In recent years, "participation" has been trumpeted as a remedy that levels hierarchies dividing the governing and the governed. "Participation" is a buzzword across areas as varied as budget-making, citizenship, and even surveillance. The widespread interest in participation across fields can be explained by its association with democracy.
However, participation is not a self-evident good. It promotes new forms of openness and involvement, but it also implies forms of social ordering and regulation. The symposium will delve into what counts as participation in specific contexts and how participation emerges through norms of practice, their institutionalization and discourses on them. What forms of sociality are displaced or blocked by demands for participation? The presenters will draw attention to how efforts to expand participation with the goal of (re)organizing power relations often bring about new and also unintended power relations.
The event brings together linguists and anthropologists as well as varying subfields of anthropology such as linguistic and media anthropology
The symposium examines the concept of participation, as articulated in contemporary political, economic and organizational forms, from a language-oriented perspective. To this end, the symposium gathers scholars from across the social sciences whose work takes a language-focused perspective on 'participation' in democratic politics and governance, finance and commerce, education, and media and communications. The two days of the symposium include four panels punctuated by two key note lectures offered by Professor Asif Agha (University of Pennsylvania, Anthropology) and Celia Lury (University of Warwick, Center for Interdisciplinary Methodologies).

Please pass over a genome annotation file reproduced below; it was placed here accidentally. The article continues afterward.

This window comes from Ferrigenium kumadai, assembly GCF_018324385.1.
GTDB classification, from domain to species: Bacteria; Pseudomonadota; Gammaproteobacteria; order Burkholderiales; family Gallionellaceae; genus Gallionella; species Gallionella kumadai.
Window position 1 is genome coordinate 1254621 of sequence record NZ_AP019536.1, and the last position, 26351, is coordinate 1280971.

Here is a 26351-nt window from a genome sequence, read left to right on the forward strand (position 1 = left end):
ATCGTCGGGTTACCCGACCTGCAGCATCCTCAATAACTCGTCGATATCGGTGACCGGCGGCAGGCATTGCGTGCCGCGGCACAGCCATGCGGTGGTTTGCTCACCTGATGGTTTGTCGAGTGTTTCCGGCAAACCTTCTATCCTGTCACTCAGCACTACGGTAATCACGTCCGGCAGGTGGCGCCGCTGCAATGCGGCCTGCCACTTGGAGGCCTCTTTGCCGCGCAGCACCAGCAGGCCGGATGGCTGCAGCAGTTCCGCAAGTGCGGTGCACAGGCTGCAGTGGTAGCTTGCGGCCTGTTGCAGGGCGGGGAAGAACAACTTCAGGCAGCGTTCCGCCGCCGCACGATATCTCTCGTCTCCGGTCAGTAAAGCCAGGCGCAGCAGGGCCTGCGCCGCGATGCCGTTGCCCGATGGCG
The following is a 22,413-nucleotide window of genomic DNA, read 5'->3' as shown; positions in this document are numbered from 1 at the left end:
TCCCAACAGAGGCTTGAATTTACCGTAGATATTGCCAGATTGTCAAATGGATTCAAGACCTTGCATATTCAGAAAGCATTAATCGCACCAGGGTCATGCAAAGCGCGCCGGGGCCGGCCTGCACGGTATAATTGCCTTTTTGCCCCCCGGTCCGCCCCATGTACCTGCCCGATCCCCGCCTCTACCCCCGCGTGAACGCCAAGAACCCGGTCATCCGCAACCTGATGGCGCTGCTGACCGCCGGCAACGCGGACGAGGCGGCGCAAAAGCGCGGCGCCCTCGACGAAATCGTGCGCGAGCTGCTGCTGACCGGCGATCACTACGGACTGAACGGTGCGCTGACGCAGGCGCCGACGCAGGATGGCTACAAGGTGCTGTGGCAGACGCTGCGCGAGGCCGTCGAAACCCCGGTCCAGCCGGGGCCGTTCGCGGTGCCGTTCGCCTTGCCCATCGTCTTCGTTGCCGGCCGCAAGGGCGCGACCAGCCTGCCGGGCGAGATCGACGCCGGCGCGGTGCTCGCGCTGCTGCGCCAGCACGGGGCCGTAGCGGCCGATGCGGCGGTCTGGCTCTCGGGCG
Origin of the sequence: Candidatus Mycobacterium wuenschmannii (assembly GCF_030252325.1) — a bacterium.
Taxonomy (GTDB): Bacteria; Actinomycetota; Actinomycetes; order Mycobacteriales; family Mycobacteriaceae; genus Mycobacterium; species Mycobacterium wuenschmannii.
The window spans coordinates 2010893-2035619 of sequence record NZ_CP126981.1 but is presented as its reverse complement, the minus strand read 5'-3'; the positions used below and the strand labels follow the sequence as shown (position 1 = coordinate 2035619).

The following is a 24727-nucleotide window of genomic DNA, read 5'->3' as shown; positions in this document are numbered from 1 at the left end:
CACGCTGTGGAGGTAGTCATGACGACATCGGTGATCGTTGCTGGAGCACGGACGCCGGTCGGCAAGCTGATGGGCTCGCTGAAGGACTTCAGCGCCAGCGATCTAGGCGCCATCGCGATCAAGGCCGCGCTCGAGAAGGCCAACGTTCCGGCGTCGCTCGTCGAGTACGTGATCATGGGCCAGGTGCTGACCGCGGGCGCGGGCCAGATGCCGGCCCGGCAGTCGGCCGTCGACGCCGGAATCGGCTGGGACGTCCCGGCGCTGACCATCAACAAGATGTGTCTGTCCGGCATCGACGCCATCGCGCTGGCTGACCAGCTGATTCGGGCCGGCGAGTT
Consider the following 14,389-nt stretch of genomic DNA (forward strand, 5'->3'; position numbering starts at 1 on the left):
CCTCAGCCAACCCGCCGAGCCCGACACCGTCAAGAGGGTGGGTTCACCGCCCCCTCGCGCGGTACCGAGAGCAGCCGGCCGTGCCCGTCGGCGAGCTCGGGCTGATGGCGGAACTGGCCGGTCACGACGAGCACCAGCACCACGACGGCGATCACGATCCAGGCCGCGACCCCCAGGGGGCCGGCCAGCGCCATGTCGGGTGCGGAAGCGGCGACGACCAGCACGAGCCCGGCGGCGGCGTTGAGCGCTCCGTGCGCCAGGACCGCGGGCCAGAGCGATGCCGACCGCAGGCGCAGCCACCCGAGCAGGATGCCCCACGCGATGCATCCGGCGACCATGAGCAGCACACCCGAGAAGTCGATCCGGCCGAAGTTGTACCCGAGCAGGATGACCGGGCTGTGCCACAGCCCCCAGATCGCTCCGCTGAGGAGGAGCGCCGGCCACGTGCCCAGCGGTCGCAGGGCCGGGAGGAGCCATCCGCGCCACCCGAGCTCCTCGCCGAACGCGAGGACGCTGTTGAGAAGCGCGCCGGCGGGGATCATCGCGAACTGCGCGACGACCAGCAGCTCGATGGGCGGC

Keynote speaker Asif Agha: “Pecuniary media and participation frameworks from Cowries to Bitcoin”
Asif Agha's keynote interrogates the roles that forms of money play in social life. What variety of things do people do with varieties of money in societies around the world? How are activities involving money differentiated into registers of money-conduct in specific times and places? How do sociocentric regularities of money-conduct get linked to participation frameworks of social interaction, and to attendant logics of participation or exclusion?
The lecture shows that if we understand the role of discursive semiosis in the social life of money, we are able to ethnographically answer these questions. Doing so reveals that most of the participatory logics that define money-conduct are highly non-salient to those who engage in such conduct. Characterizing them enables us to study the relationship between facts of participation and beliefs about participation in large-scale social practices of many kinds, including ones whose salient self-descriptions formulate them as unrelated to money.
Keynote speaker Celia Lury: “People Like You: shifters as figures of speech”
With the dual aim of exploring how digital culture provides a new distribution environment for shifters and showing how shifters distribute speech in digital culture, in her keynote address Celia Lury considers slogans such as ‘Not in our name’, ‘Je suis Charlie’, ‘MeToo’ and ‘People Like You’. In all cases, the shifter is a pronoun – ‘our’, ‘je’, ‘me’ and ‘you’, and in all cases the analysis focuses on how conceptual personae emerge in cultures of participation, paying special attention to the kinds of speech such figures can occasion.
Elina I. Hartikainen, Helsinki Collegium for Advanced Studies
Andrew Graan, Social and Cultural Anthropology, University of Helsinki
Irina Piippo, Finnish, Finno-Ugrian and Scandinavian Studies, University of Helsinki
Timo Kaartinen, Social and Cultural Anthropology, University of Helsinki
Johanna Sumiala, Media and Communication Studies, University of Helsinki
Further information: Project Planner Kaisa Kaakinen, email@example.com, 0294122493